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Here the lamination for the tiller is glued up and curing. I scaled up the tiller drawn on the plans for the long version using dividers and scale since there were no measurements provided.

As the tiller must be very strong I decided to laminate it instead of just sawing it from a single piece of wood. Most sailboats today have laminated tillers.


I had to make one break in a strip here but it should not be of any consequence.

I fixed up the rudder so the tiller would fit through ok.


The plans called for a peg to fit in the end to keep the tiller from sliding out of the rudder. I made it of the same laminated stock and rounded it with a belt sander.



Here's how I secured the removeable boomkin to the deck. This is my interpretation of the plans. After I got this picture I procured some wingnuts. In practice the boomkin is held in by friction. To remove, I would loosen the wingnuts enough to lift the top block and slide it out the end.

I searched through magazines and the web to find out how to do this without avail. Finally I devised for myself how to use threaded rod and wingnuts to secure the top block. It's simple and looks ok.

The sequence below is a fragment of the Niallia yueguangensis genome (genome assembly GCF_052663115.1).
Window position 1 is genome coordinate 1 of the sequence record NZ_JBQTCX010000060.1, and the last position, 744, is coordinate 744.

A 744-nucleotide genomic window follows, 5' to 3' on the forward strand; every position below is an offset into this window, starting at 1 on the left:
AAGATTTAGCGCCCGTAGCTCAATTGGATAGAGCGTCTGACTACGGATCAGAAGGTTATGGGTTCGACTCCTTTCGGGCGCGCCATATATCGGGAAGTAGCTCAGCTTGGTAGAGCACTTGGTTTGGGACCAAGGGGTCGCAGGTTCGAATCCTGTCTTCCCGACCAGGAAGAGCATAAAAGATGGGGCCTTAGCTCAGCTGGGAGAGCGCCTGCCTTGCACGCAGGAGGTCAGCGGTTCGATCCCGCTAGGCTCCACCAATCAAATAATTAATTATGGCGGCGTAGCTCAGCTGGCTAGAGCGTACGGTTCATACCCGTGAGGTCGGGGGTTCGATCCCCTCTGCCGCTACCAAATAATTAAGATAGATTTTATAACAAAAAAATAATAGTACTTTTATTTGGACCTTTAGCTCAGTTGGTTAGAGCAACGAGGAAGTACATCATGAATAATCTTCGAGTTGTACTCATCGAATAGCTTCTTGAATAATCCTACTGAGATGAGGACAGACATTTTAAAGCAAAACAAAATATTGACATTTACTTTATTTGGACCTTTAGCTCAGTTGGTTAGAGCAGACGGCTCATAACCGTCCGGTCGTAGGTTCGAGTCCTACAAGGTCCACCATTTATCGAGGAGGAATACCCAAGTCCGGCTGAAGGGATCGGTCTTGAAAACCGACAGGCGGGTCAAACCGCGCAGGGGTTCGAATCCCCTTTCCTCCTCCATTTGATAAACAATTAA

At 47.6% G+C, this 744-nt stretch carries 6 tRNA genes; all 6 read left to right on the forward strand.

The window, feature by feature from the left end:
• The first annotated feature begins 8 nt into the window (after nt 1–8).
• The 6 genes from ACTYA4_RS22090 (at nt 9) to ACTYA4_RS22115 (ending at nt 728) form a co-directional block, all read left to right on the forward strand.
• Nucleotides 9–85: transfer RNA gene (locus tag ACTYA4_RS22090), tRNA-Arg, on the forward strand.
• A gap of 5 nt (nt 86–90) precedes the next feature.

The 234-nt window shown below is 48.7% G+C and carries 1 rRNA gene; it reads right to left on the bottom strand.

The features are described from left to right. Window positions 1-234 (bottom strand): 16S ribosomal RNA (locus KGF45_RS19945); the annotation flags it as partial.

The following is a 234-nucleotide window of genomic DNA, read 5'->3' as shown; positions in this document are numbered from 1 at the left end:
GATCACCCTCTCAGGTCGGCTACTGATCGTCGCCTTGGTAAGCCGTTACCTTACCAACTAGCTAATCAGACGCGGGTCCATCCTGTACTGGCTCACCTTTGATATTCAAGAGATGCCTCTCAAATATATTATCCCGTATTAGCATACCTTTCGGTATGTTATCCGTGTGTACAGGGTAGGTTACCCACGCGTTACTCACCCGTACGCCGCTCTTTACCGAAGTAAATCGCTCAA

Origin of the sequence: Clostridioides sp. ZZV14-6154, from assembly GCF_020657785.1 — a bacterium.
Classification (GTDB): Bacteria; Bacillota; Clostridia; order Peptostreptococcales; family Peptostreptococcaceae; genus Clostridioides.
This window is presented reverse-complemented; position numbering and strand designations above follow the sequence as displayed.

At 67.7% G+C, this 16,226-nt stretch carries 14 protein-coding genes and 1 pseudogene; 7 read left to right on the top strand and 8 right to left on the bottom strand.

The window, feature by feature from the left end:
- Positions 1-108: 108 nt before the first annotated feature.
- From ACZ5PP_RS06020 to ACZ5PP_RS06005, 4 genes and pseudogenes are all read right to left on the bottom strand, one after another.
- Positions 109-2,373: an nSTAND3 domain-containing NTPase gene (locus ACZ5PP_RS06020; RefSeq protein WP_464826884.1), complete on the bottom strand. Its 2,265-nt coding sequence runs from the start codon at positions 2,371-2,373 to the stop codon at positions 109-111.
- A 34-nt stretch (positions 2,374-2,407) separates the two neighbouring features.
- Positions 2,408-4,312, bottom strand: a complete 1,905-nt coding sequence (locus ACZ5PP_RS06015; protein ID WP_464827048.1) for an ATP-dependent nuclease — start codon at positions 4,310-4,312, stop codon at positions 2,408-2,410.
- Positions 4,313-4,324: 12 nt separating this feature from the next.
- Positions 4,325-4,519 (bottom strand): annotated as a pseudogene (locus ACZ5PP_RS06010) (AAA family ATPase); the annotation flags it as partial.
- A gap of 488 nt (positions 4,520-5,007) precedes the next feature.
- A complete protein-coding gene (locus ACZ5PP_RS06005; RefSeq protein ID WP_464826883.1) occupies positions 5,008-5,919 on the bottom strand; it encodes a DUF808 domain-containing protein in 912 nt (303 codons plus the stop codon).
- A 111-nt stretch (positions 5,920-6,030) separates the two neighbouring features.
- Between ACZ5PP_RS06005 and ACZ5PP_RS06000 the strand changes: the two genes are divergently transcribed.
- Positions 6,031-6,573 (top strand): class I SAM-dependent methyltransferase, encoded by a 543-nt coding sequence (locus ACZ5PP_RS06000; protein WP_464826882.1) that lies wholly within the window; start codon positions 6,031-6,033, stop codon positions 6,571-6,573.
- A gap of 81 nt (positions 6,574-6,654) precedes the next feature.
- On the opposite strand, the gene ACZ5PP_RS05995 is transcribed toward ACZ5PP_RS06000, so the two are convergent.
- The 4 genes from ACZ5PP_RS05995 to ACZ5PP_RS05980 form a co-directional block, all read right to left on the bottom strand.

I built these seats according to plan except perhaps for raising them a bit higher to see over the cabin top.


Here is a slight departure from plans to avoid interfering with the hatch way. I just have to sew up the canvas now.


Here I've got everything taped up.


I'm painting anything below the 6" mark which is about two inches above the design waterline with BLP Industrial Epoxy like the bottom.

I'm using the same paint on the rudder and centerboard. It is a two part epoxy diluted with a solvent to make it easy to paint on. The solvent then evaporates within a few hours. Then, over several weeks it cures to a rock hard finish.


Here's the finished stern.


A good thing to have is a full facemask. This works far better than goggles to keep dust out of the eyes. Also it does not fog up and gives a better view.